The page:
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Did you know?

  • The stomach of crocodile has a size of football ball, he eats little, but many times per day.
  • Hippo weights 3,2 tones and is one of the heaviest land mammals.
  • Giraffe is one of the rare animals that have horns at birth.
  • The elephants walk on tiptoe, because under their heel they have thick layer of fat.
  • The biggest snakes of the world can eat a human in one time and a meal lasts for one year.
  • Flamingos get the color of their feathers because of their specific nutrition.
  • African elephant can run faster then a human and can walk several hours without any rest.
  • In first year of hippo’s life 45% of them die.
  • Shark is swimming with average speed of 3km/h and maximum speed of 95 km/h.
  • Giraffe has a same number of vertebrae like most of the mammals, but theirs are much longer.
  • Bushbabies got a name because of their sounds that reminded first explorers of crying babies.
  • Elephants communicate through vibrations that they make by hitting the ground with their feet.
  • Most of the elephants sleep standing and only 2-3 hours per day.
  • Hippo can stay 5 minutes under the water-surface and can even run on the bottom of the lake.
  • The biggest known shark in the world was 13 meters long and had 15 tones
  • Leopard likes to drink water everyday, but he can stay without it up to one month.
  • Wild elephant can eat 230 kg of food and drink 125 liters of water per day sometimes at once.
  • Near relative of African ostrich is South American nandu and Australian emus.
  • Ostrich, zebra and giraffe can kill with their kick even the mighty lion.
  • Turtles, birds and crocs like to rest on the backs of hippos.
  • African tribes are hunting bushbabies by leaving a palm wine in the forest and collecting drunk animals from it.
  • Warthog can run 50 km/h and they are very skillful to defend themselves.
  • The head of the rhino weights 200 kg.
  • Black leopard or Panther was first considered as different species, but in same family can be puppies of normal and black colour.
  • The biggest turtle in the world is belonging to the species of leatherback and weights 752 kg.
  • The grey rat is living everywhere in the world except polar countries. One couple can have up to 800 babies in just one year.
  • Insect-eating bats produce ultrasound of very high frequency, with echoes that bounce back, they get all necessary information.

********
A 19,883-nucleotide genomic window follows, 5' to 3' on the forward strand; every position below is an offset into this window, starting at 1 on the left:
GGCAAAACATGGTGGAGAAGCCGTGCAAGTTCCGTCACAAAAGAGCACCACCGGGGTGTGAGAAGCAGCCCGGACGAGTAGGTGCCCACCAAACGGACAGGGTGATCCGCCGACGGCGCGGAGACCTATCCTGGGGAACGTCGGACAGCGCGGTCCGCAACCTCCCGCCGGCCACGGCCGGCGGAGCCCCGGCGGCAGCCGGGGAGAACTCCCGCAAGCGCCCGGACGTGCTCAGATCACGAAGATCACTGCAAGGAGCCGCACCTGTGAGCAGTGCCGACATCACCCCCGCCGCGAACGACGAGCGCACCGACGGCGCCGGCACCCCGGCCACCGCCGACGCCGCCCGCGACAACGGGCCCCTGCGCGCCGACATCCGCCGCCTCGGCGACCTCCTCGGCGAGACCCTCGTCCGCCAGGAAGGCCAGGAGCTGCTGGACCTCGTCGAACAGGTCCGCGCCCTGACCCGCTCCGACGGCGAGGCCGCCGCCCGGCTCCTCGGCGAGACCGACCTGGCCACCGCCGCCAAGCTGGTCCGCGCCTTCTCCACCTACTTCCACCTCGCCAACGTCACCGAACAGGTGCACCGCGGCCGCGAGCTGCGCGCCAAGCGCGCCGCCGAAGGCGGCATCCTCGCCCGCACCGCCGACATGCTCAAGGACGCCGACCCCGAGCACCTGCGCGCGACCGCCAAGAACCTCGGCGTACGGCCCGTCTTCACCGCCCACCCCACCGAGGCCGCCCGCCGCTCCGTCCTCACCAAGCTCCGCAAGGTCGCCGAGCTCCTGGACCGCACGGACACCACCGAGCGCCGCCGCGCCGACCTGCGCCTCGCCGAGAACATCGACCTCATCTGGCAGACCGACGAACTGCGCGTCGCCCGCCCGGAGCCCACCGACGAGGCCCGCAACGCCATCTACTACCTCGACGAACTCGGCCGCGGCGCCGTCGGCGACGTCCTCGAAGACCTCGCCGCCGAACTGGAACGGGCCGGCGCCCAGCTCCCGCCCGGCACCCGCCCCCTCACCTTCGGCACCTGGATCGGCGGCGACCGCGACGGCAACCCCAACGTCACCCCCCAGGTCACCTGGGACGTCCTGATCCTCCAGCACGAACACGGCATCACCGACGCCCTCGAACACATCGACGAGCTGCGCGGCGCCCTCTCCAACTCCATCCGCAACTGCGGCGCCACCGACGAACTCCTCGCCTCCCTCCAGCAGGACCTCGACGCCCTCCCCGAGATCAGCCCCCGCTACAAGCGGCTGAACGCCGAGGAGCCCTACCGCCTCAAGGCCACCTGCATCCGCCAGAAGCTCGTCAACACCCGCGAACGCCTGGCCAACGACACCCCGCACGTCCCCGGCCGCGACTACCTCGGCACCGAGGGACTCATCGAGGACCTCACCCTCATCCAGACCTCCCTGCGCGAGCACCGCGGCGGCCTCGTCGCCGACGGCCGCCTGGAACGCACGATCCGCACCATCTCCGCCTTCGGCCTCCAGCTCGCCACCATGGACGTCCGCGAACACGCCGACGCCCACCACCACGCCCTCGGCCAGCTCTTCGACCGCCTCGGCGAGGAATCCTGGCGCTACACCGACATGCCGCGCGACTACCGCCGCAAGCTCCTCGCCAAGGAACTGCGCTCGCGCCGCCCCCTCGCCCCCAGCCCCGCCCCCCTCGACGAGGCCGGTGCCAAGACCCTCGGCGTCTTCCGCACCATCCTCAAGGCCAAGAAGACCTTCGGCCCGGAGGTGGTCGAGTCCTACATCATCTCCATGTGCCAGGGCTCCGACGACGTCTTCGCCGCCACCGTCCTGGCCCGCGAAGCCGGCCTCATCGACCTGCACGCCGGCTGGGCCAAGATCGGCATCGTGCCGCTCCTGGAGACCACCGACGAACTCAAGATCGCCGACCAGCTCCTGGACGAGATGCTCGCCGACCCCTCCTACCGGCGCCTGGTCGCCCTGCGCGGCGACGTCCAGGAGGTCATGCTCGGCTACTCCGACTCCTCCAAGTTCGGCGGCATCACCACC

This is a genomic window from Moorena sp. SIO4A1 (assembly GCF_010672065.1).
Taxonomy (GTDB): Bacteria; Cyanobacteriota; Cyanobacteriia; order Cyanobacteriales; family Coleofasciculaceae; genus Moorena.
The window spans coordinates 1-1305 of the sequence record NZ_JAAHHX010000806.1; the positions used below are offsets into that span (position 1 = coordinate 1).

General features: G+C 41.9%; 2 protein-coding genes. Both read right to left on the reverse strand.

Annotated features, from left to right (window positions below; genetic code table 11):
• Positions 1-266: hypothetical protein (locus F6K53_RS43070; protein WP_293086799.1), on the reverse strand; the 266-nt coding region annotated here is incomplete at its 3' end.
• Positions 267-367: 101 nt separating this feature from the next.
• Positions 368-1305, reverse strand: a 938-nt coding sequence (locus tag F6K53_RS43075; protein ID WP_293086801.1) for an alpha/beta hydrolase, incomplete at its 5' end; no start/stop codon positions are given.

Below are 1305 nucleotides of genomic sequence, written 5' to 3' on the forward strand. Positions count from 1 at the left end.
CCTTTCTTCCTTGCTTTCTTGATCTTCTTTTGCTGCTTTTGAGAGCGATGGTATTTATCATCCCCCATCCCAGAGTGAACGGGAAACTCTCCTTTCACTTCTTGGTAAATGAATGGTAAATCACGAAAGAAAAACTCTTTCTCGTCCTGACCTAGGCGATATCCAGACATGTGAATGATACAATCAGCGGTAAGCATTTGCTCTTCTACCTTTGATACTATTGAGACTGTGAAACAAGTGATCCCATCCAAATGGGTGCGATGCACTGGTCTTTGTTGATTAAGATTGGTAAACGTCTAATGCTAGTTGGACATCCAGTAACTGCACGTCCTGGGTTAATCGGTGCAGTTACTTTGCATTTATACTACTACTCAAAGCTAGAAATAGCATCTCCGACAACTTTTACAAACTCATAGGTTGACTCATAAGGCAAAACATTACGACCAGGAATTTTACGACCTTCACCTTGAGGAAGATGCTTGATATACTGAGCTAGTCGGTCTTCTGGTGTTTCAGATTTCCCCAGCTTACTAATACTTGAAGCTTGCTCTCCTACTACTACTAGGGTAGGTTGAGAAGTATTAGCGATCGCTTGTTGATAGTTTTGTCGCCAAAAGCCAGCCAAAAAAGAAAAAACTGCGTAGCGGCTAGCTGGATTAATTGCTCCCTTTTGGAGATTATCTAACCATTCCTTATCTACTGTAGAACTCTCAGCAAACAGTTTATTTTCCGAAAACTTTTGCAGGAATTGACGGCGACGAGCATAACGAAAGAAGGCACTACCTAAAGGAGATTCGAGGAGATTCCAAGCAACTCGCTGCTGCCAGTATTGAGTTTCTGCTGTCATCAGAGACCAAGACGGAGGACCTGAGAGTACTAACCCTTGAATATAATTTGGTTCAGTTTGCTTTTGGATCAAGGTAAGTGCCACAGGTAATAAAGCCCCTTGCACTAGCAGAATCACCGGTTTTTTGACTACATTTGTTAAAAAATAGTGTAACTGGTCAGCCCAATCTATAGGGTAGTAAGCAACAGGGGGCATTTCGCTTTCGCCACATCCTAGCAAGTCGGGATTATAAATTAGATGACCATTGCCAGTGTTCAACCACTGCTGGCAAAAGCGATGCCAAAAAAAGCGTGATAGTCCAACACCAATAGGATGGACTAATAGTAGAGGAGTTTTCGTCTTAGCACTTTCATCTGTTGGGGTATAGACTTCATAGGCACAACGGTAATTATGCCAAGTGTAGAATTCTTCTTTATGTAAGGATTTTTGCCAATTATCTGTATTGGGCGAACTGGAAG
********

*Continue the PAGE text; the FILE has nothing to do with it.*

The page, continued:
• One of the most shamefaced animals in area of high and low tide is octopus.
  • The longest recorded jump of bushbaby from one branch to another was more then 7 meters.
  • From 1830 on each year 10 to 30 thousand slaves were sold at slave market on Zanzibar.
  • Coconut palm can live up to 100 years but can reproduce only 20 years.
  • Warthog’s only enemies are lion and leopard.
  • In darkness leopard can see 6 times and hear 2 times better then human.
  • Monkey species of red colobus are living only in forest Jozani on Zanzibar Island.
  • Cheetahs are running 120 km/h, but only 20 seconds. This is still enough for successful hunting.
  • Insectivorous bats obtain most of the water they need from their prey, cave bats can lick up condensation.

History of Kilimanjaro

Formation of Mount Kilimanjaro

It was around one million years ago when the plains were unstable, cracking from the powerful force of movements deep within the earth. The Kilimanjaro depression was created as a result of this violent activity. The inner force formed the volcanoes Ol Molog, Kibongoto and Kilema along a 100 km (60 miles) long ridge that reached 3000 m (9.843 feet) in height.

750.000 years ago

The formation of Mount Kilimanjaro started around 750.000 years ago, when it had three large volcanoes: Shira, Kibo and Mawenzi. Over many thousand years Shira eventually collapsed and started to extinct. Mawenzi was much longer an active volcano, but also his end was similar, started to extinct and erode. The last one and the most active was Kibo. It continued with massive eruptions around 360.000 years ago. It was releasing black lava and covering Shira’s caldera with it. That’s how we got the area called Saddle at the base of Mawenzi.

First humans near Kilimanjaro

It is certain that humans lived near the mountain for centuries. They never discovered extremely important archeological site, but they did find some rings, bowls made from obsidian, dark volcanic glass on the western slopes of the mountain. Mountain is considered to be about 750 000 years old, yet it has only really captured the attention of modern man in the last 150 years.

First published note

The first published note on the existence of Kilimanjaro was written by Greek Ptolemy over 18 centuries ago. The next known reference ‘to the great mountain west of Zanzibar’ was written by a Chinese trader 6 to 7 centuries ago. Johann Rebmann, a Christian missionary to the area in 1849, is credited with bringing Kilimanjaro to the attention of Europe – not surprisingly he was not immediately believed when he published his account of a snow capped mountain near the equator.

Attempts to conquer

Shortly thereafter, a number of unsuccessful attempts were made by various explorers to conquer, map and explore Kilimanjaro. It was only in 1889 that Dr Hans Meyer and Ludwig Purtscheller finally reached Kilimanjaro's highest peak with the assistance of a huge team of guides, porters and advisors. It took them almost 6 weeks to reach the summit. Interestingly enough, it has been reported that in 1989 (100 years later) one of Dr Meyer’s guides was still alive and well at the age of 118 years.

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